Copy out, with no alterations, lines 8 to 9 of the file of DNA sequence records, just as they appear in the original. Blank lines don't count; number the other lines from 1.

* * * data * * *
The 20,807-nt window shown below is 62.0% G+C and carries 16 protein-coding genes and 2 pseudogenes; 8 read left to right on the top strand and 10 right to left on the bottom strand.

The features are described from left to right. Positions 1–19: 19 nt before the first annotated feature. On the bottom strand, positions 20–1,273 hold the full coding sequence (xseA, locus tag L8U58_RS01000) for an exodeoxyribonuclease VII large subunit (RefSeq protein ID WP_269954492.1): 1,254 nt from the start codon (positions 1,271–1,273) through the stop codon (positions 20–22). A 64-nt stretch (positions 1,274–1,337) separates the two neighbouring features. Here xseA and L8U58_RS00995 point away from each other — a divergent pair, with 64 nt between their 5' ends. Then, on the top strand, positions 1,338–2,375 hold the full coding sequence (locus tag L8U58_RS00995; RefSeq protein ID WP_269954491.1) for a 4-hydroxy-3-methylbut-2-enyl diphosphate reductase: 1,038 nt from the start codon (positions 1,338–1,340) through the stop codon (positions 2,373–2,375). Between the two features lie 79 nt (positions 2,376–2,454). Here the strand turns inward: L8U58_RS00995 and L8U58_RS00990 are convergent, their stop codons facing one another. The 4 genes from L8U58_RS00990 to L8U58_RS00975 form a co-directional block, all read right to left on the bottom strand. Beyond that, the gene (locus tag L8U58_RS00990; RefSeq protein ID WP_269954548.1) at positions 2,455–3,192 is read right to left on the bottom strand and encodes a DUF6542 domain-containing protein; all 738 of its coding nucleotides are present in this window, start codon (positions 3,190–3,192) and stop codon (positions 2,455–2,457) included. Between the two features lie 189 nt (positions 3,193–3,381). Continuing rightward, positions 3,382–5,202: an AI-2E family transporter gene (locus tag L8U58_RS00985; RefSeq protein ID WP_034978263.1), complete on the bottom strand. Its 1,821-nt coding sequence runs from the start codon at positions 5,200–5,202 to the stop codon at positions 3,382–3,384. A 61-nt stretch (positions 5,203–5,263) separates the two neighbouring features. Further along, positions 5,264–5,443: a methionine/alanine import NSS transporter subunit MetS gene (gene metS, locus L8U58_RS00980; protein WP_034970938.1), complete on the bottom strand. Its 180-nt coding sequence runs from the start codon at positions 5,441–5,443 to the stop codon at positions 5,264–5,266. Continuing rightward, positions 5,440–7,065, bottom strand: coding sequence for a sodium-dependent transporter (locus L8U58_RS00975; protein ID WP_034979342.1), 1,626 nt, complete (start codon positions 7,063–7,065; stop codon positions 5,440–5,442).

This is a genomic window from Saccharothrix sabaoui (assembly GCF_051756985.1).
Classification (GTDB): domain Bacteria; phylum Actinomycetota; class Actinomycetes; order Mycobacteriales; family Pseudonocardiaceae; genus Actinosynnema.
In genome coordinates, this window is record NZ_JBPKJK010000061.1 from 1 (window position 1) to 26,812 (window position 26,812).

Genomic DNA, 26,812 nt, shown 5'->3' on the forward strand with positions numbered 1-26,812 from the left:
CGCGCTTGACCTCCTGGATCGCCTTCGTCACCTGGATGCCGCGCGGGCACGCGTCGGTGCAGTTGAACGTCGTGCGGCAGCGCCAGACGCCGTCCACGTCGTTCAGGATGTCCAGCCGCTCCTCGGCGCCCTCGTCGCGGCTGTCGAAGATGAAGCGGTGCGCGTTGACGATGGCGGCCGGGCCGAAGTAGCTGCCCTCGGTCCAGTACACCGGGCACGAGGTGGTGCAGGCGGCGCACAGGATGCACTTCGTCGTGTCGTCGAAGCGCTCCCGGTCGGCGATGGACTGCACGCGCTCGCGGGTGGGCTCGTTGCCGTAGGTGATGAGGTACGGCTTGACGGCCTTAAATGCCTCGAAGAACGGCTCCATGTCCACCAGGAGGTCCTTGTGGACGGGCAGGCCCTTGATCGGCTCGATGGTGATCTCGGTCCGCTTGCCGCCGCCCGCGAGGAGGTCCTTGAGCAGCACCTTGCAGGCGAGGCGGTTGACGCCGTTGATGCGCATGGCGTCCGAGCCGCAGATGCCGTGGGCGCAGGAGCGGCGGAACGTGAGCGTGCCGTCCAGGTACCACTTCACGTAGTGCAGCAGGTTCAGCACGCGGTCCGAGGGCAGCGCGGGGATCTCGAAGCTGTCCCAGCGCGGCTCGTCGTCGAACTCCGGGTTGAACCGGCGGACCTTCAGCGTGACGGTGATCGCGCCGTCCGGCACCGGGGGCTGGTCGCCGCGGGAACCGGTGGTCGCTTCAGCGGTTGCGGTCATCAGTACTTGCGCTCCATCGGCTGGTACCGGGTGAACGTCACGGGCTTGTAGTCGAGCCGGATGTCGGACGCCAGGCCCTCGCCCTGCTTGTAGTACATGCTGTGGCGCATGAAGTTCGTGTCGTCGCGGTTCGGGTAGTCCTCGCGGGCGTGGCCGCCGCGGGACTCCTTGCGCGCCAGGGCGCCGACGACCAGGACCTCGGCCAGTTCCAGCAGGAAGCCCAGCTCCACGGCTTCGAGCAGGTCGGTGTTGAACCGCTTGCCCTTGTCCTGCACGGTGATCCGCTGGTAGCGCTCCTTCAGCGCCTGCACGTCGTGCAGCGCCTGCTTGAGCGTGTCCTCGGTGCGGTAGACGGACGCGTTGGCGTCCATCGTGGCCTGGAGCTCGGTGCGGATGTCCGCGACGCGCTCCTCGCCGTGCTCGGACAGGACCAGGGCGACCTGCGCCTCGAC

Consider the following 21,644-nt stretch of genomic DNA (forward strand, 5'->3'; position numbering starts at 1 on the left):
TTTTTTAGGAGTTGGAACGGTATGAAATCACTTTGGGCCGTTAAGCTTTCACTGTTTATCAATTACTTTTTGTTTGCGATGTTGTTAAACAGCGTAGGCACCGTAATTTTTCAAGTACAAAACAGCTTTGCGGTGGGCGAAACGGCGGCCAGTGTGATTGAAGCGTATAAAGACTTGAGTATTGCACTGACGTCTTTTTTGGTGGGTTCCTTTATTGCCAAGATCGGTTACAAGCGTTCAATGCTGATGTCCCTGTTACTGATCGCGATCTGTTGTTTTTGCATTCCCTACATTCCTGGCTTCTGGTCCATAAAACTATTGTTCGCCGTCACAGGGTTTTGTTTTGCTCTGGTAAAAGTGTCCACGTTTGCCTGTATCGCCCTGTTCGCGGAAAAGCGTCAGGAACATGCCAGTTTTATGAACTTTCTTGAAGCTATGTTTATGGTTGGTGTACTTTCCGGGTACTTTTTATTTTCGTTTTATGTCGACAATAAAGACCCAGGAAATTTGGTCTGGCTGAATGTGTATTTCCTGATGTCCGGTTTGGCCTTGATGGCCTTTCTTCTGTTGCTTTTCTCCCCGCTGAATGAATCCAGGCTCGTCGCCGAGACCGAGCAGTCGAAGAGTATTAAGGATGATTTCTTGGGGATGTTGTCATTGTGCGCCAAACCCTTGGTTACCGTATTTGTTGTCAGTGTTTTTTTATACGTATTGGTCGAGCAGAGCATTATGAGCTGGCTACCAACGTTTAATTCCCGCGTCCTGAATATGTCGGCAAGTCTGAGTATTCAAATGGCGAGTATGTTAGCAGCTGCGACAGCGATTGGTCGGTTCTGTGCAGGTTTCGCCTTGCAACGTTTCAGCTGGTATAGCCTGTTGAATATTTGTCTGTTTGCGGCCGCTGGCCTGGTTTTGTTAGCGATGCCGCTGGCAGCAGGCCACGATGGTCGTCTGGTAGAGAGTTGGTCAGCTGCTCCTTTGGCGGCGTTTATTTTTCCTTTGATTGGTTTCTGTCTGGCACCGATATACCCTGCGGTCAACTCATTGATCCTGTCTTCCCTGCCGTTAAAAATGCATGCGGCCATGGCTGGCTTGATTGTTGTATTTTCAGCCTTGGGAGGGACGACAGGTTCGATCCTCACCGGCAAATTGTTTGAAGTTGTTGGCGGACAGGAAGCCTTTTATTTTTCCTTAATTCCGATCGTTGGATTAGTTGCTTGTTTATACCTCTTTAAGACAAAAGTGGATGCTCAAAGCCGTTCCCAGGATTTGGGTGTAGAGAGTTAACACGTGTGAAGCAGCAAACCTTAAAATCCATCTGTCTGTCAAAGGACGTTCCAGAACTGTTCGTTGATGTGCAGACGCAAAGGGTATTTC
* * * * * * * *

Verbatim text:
Consider the following 21,644-nt stretch of genomic DNA (forward strand, 5'->3'; position numbering starts at 1 on the left):
TTTTTTAGGAGTTGGAACGGTATGAAATCACTTTGGGCCGTTAAGCTTTCACTGTTTATCAATTACTTTTTGTTTGCGATGTTGTTAAACAGCGTAGGCACCGTAATTTTTCAAGTACAAAACAGCTTTGCGGTGGGCGAAACGGCGGCCAGTGTGATTGAAGCGTATAAAGACTTGAGTATTGCACTGACGTCTTTTTTGGTGGGTTCCTTTATTGCCAAGATCGGTTACAAGCGTTCAATGCTGATGTCCCTGTTACTGATCGCGATCTGTTGTTTTTGCATTCCCTACATTCCTGGCTTCTGGTCCATAAAACTATTGTTCGCCGTCACAGGGTTTTGTTTTGCTCTGGTAAAAGTGTCCACGTTTGCCTGTATCGCCCTGTTCGCGGAAAAGCGTCAGGAACATGCCAGTTTTATGAACTTTCTTGAAGCTATGTTTATGGTTGGTGTACTTTCCGGGTACTTTTTATTTTCGTTTTATGTCGACAATAAAGACCCAGGAAATTTGGTCTGGCTGAATGTGTATTTCCTGATGTCCGGTTTGGCCTTGATGGCCTTTCTTCTGTTGCTTTTCTCCCCGCTGAATGAATCCAGGCTCGTCGCCGAGACCGAGCAGTCGAAGAGTATTAAGGATGATTTCTTGGGGATGTTGTCATTGTGCGCCAAACCCTTGGTTACCGTATTTGTTGTCAGTGTTTTTTTATACGTATTGGTCGAGCAGAGCATTATGAGCTGGCTACCAACGTTTAATTCCCGCGTCCTGAATATGTCGGCAAGTCTGAGTATTCAAATGGCGAGTATGTTAGCAGCTGCGACAGCGATTGGTCGGTTCTGTGCAGGTTTCGCCTTGCAACGTTTCAGCTGGTATAGCCTGTTGAATATTTGTCTGTTTGCGGCCGCTGGCCTGGTTTTGTTAGCGATGCCGCTGGCAGCAGGCCACGATGGTCGTCTGGTAGAGAGTTGGTCAGCTGCTCCTTTGGCGGCGTTTATTTTTCCTTTGATTGGTTTCTGTCTGGCACCGATATACCCTGCGGTCAACTCATTGATCCTGTCTTCCCTGCCGTTAAAAATGCATGCGGCCATGGCTGGCTTGATTGTTGTATTTTCAGCCTTGGGAGGGACGACAGGTTCGATCCTCACCGGCAAATTGTTTGAAGTTGTTGGCGGACAGGAAGCCTTTTATTTTTCCTTAATTCCGATCGTTGGATTAGTTGCTTGTTTATACCTCTTTAAGACAAAAGTGGATGCTCAAAGCCGTTCCCAGGATTTGGGTGTAGAGAGTTAACACGTGTGAAGCAGCAAACCTTAAAATCCATCTGTCTGTCAAAGGACGTTCCAGAACTGTTCGTTGATGTGCAGACGCAAAGGGTATTTC